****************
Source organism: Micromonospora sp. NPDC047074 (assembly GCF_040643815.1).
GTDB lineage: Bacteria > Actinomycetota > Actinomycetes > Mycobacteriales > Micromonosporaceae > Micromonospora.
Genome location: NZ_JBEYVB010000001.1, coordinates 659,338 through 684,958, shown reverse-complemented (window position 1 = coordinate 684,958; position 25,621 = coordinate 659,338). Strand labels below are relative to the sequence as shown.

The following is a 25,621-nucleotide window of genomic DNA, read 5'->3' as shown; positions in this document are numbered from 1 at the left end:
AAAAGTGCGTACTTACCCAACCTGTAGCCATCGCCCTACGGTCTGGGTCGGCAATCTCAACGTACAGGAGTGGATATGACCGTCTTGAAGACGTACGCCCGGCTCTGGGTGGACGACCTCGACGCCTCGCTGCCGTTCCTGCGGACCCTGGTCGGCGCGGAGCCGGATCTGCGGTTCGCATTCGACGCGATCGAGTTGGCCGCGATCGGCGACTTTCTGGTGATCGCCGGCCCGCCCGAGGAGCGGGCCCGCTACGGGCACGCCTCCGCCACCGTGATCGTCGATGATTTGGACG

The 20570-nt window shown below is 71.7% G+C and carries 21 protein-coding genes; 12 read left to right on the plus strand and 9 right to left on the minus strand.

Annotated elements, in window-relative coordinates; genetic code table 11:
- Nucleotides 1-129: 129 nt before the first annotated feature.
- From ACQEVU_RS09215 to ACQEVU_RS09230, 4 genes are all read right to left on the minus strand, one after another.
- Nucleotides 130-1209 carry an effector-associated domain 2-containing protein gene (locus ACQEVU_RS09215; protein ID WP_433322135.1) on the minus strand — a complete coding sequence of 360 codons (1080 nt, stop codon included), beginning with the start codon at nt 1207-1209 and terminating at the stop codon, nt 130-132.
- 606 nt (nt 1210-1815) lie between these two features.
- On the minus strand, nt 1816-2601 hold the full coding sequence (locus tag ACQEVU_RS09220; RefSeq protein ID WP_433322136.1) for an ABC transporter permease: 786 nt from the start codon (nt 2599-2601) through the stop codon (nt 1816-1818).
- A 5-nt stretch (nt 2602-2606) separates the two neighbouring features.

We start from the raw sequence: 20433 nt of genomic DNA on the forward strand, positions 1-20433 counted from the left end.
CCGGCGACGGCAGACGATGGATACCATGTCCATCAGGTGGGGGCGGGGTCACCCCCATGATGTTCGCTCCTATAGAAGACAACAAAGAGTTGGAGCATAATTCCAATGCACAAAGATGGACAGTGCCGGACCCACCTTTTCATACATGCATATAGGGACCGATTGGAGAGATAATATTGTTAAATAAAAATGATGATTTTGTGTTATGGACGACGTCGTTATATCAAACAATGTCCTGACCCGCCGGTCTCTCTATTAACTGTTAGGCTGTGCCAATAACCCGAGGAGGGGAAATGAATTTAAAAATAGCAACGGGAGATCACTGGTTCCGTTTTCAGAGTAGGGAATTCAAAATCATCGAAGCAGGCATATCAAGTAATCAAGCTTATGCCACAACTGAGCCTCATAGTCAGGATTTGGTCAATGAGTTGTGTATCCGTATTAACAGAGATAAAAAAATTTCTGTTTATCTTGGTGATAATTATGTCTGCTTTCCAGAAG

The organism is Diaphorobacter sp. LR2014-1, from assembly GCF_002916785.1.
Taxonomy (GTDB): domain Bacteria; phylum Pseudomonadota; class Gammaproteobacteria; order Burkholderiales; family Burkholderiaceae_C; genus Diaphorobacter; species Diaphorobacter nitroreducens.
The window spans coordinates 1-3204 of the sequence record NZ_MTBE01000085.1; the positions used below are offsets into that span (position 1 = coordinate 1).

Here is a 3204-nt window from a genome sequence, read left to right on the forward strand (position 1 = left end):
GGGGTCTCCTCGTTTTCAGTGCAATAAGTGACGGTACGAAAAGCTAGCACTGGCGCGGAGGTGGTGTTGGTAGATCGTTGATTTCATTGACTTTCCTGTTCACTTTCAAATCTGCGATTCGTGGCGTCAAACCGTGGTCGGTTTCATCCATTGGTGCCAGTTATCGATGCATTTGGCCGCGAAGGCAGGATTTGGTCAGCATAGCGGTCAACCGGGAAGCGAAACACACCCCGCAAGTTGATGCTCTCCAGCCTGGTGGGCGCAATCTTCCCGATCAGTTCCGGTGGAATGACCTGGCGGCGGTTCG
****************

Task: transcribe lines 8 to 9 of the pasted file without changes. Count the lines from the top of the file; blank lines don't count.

- Nucleotides 1-129: 129 nt before the first annotated feature.
- From ACQEVU_RS09215 to ACQEVU_RS09230, 4 genes are all read right to left on the minus strand, one after another.